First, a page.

presidents are John Goodman, secre
tary-treasurer of New York Local 44,
and Charles C. Levy of Pittsburgh.
Anti-administration forces led by
President David Sullivan of Local
32-B, New York, did not put up any
candidates. Sullivan’s group met a set
back at the opening session when a
rank-and-file delegation from Local
32-B was seated with voting power
equal to the Sullivan delegation. The
rank-and-file workers had accused Sul
livan of using trickery in the elec
tion of delegates.
Unionization Brings Raise
In Pay For Toy Workers
Minneasota (ILNS).—Valasco Toy
Co., workers are enjoying their first
union contract together with a general
wage increase running from 5 to 10
cents an hour.
Raising earnings hi one of the low
est-paid industries in this area, the
contract was negotiated by Local
Union 1859, Upholsterers’ Internation
al Union, following organization of
the employes by UIU Organizer Rob
ert Hawn and Local 1859 Business
Representative Ray Perleberg.
ately needed to heat homes and keep
industry going at the minimum neces
sary to sustain life. The serious
shortage of clothing will intensify suf
fering from the cold.
“Housing is pitifully inadequate. In
horn bed cities there is practically no
window glass to keep out the cold.
People are living in cellars, pack
ing boxes, shacks or crowded into a
single room. Faced with such cold
and exposure, people will be subject
to sickness and epidemics unless they
can get adequate food.”
The picture of the situation painted
by the AFL lends emphasis to the re
cent appeal of Herbert H. Lehman,
director general of the UNRRA in
which he warned that additional funds
for the organization are absolutely
essential if starvation and chaos are
to be avoided in Europt* and Asia.
Try the New Betsy Ross
Enriched Sandwich Bread
Trades ah'A Ijibor Campaign Publicity Committee
AMES H. (iltAFTON, Chairman
.XL ft X.
THE POTTERS HERALD
MARKET Some kind of record for souvenir
Davis, discharged master sergeant and member
Brotherhood of Electrical Workers (AFL), in
Peoria, Ill. All his trophies have a story, he says, but the one he likes best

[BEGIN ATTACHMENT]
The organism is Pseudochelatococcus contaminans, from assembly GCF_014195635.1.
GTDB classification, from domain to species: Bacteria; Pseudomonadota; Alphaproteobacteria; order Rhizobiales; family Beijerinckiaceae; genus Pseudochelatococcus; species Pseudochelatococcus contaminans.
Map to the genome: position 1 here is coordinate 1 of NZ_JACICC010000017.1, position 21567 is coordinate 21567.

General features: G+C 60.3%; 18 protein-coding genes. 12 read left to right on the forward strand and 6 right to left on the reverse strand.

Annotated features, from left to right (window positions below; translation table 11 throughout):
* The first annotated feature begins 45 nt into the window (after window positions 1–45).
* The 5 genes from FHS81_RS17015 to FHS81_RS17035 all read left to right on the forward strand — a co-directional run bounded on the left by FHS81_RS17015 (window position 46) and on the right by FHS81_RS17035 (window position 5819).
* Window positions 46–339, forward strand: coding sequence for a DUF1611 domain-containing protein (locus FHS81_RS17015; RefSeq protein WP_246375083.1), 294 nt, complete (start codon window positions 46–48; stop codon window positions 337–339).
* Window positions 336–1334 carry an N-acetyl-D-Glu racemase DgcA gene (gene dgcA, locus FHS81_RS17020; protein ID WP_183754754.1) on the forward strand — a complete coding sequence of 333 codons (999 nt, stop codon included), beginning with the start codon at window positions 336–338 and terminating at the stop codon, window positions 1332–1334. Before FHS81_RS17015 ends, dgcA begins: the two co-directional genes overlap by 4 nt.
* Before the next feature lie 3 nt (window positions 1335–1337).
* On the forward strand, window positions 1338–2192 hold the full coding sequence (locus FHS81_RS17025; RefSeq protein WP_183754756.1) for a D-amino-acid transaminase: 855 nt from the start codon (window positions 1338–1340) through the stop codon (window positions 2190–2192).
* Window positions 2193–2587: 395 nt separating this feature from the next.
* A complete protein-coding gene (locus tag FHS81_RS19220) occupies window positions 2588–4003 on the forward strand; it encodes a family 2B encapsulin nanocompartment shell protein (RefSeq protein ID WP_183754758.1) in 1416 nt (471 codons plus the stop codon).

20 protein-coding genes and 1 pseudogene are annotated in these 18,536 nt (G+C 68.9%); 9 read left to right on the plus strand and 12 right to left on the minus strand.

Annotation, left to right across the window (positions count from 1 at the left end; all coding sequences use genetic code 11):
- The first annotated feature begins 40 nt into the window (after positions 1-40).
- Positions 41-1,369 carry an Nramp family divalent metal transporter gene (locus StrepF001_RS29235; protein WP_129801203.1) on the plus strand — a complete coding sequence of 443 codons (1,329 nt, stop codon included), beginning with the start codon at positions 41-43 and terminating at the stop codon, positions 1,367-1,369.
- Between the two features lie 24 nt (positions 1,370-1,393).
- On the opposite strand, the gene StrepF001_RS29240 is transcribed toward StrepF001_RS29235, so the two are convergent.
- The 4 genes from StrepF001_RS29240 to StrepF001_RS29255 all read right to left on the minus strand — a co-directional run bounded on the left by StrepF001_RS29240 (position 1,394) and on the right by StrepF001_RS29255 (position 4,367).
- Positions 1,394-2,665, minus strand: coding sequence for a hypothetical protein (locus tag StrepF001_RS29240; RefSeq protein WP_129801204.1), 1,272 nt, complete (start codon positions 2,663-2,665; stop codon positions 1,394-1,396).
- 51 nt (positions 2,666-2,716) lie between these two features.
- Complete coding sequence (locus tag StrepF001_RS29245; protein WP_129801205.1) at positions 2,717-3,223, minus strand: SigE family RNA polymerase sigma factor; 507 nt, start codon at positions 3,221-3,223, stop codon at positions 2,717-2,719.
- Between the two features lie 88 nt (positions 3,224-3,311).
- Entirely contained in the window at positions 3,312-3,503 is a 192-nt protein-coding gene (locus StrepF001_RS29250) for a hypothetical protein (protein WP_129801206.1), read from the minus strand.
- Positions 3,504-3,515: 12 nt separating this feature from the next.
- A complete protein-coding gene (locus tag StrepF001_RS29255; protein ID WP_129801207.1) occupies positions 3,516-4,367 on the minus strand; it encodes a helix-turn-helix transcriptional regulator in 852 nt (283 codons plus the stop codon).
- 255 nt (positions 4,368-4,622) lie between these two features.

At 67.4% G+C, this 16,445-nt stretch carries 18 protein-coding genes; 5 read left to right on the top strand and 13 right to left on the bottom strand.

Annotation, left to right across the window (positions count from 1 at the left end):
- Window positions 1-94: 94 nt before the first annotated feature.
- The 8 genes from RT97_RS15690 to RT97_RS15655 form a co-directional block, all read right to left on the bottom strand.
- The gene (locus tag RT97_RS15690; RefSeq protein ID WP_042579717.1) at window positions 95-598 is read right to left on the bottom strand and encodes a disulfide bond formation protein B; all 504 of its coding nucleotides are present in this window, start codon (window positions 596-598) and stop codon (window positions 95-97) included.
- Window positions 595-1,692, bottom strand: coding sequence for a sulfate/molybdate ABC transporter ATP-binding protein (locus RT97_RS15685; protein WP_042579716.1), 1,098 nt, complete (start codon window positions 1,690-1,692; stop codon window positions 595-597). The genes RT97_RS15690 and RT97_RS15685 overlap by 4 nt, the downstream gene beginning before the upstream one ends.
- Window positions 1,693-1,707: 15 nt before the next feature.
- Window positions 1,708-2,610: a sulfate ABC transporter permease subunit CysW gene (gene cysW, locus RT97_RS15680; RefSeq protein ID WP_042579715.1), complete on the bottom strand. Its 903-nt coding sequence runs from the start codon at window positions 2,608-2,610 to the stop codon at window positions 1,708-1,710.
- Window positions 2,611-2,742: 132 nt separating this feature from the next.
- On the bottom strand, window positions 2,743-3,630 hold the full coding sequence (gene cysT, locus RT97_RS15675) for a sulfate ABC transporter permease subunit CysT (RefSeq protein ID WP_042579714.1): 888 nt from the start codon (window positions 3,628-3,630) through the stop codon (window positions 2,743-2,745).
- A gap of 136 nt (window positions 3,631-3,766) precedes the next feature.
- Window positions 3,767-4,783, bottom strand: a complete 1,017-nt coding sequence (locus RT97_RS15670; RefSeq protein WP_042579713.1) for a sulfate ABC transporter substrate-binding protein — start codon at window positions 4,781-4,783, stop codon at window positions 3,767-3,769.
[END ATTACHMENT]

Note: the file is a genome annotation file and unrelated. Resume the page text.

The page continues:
is about the discharge button he got in U. S. (Federated Pictures).
To AFL Council
Cincinnati, O. (FP).—The AFL ex
ecutive council unanimously elected
President David Dubinsky of the In
iernational Ladies Garment Workers
Union to fill a council vacancy created
by the death of President Edward
Flore of the Hotel and Restaurant
Employes International Alliance.
A member of the council from 1994
to 1936, Dubinsgy was expelled along
with others who helped form the CIO.
Although he had been a leading con
tender for a council seat since his re
turn to the AFL in 1940, Dubinsky’s
election came as a surprise to those
who had expressed to see the seat go
to John L. Lewis as the condition for
his bringing the United Mine Workers
back into the federation.
AFL Will Oppose
(Continued Front Page One)
was entering the conference in the
hope of “making it a success,” Green
said, but he added he refused to be
overoptimistic about what it might
Unanimous endorsement of the
council was given to the Wagner post
war housing bill, which would encour
age a nationwide construction drive
and create millions of new jobs. Adop
tion of the bill, the council said, “is of
utmost national urgency and can
longer be deferred.”
The Union Label is tl\e emblem
PATRICK F. QUINN
Patrick F. Quinn, aged 74, one of
the oldest active members of the Na
tional Brotherhood of Operative Pot
ters, was found dead Monday night
in his home in Sebring, Ohio.
Mr. Quinn was born in Linetown,
county, but had made his home in
Sebring for the past 45 years. He Was
well known throughout the trade and
his sudden death will be a shock to
his many friends.
Why welt another
minute for your new 1
COAT it’s here
on terms as tow as
1.25 a week
Elected by men who
know style and
value! And you'll like
the low price, tool
Despite his advanced age, Mr.
Quinn who was a mouldmaker by
trade worked up until the time of his
death. He Was an employee of the
Limoges China Company and affiliat
ed with Local Union No. 44, National
Brotherhood of Operative Potters.